When Touch ‘n Go (“TnG”) introduced its new feature GO+ on 29th March 2021 it was supposed the first investment feature available on an e-wallet in Malaysia.
At a first glance, it seemed an attractive deal. Anchored to the Principal e-Cash Fund managed by Principal Asset Management, it is supposed to allow TnG e-wallet users access to low risk money market investment.
One month in using GO+
This post is about my experience after a month of using it. First thing to note is users can cash in their money into GO+ via FPX or from TnG’s e-Wallet. For users who top up their e-Wallet using credit card, it made perfect sense for them to top up their GO+ by cashing in to the Go+ account from the e-wallet. Thus, therein lies the quagmire that unfolded, and countless annoying emailing with their Customer Support.
The loophole? – Cashing to GO+ vide TnG e-wallet
The allowance to cash in from the e-wallet means many who saw this loophole taking opportunity of it. The loophole refers to the fact that a user can max out his credit card to top up his TnG e-Wallet, after which he’ll be able cash in to the GO+. So, why not do that that, right? When the credit card reaches its pay date, the user can then cash out from his GO+ to his bank account. And here, an issue cropped out.
Once the user cashes out the money, he will then find that all his credit cards will be blocked from topping up his TnG e-Wallet. And this is where TnG leaves their users irate and exasperated because they no longer can top up their e-wallet from their credit card. Who would want to use an e-wallet which does not allow top-ups from credit card when other e-wallets have that, right?
Furthermore, TnG will not inform you that your credit card has been blocked for further reloads, or to quote them “suspicious actives on your account”.
Customer Care-line Service – Poor
I first found out that I was unable to reload my e-Wallet via my credit card when I was in the midst of buying food from a restaurant. I had just cashed out everything from my GO+ the day before. Naturally, I wrote to their care-line inquiring about why was my reload function blocked.
This was their response (link to their FAQ page for your reference):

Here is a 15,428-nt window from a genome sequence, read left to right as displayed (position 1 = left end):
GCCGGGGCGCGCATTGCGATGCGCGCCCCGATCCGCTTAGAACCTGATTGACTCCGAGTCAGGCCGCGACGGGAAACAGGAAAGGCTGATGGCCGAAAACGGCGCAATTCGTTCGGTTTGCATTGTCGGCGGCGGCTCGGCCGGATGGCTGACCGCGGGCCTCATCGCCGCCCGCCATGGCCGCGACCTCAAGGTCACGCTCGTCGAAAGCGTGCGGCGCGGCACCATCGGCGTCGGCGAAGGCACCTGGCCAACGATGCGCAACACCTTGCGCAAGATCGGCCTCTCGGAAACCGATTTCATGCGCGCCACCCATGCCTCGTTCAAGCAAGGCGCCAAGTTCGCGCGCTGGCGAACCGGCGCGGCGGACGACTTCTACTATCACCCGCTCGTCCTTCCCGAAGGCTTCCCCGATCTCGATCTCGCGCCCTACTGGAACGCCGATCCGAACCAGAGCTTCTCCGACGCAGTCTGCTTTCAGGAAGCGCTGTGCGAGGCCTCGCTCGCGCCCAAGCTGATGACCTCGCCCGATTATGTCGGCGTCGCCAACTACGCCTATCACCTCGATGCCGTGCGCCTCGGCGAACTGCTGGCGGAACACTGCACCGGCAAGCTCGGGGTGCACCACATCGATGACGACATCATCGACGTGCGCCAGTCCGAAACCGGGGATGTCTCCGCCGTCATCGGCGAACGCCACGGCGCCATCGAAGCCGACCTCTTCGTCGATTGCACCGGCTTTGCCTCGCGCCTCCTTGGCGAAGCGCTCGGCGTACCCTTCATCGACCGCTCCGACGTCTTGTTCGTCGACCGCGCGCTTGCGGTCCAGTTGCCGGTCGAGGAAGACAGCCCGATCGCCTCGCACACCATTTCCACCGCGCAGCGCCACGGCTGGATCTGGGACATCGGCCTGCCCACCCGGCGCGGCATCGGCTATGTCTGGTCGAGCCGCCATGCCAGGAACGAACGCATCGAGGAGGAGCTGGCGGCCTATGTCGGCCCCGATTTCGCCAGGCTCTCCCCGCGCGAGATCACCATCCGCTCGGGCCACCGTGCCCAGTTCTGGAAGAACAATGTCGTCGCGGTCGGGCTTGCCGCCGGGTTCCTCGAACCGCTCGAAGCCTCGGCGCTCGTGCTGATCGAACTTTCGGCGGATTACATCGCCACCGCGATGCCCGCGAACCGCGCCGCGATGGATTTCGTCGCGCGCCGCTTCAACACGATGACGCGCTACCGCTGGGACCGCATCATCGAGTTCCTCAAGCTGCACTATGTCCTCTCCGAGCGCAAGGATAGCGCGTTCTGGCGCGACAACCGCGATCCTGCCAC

In order for me to restore the full functionality of my e-Wallet account, I had to provide the latest credit card statement of the credit card I used to reload my e-Wallet. So, I complied to their requests with the documents asked. No response.
I followed-up with them a few days later. They replied indicating that upon checking in their system, they did not receive any documents from me. So, I sent the documents again. No response. This whole thing was repeated another three times. At some point, I began to suspect that their care-line inbox might not be able receive attachments.
Finally, I gave up. The process of trying to get them reactivate my account was just not worth it. Since the simple procedure of just reloading to the e-Wallet can’t be performed, I will just stop using them instead. Anyway, with the MAE system in place, vendors/retailers need not be e-wallet specific.
Also, I found this verification needed by TnG a little weird. Couldn’t they compare the name of the credit card that is used to top up against my name registered in their system for their own verification purpose?
Young people are quick to take advantage of loopholes when presented to them. In this case, the loophole is not even the users’ doing. Yet, TnG deemed it necessary to block because they didn’t foresee this. So it now feels like a case of them punishing the users for their own doing. Now, if you you have a service provider acting like this, what is there to stop them from wielding other measures, right?
The folks at TnG should have done their proper research, or set clear protocols / policies in place. For example, GO+ could have introduced a cooling period, whereby after a user has deposited a large sum into GO+, users could not cash out to their bank account for a certain period of time, but will still be able to use it from their TnG e-Wallet. This would have been better rather than just blocking these customers account with the excuse of suspicious transactions. For a TnGo to do as they did, I think it speaks volume about their service, and ultimately those who came up with this idea.
Read also: [Review] Versa – Duit Your Way – The New FD?
At the end of the day, the only loser here is TnG. Based on the comments on their Facebook page, I’m not the only one facing this issue. They will end up losing quite a number of its more informed users.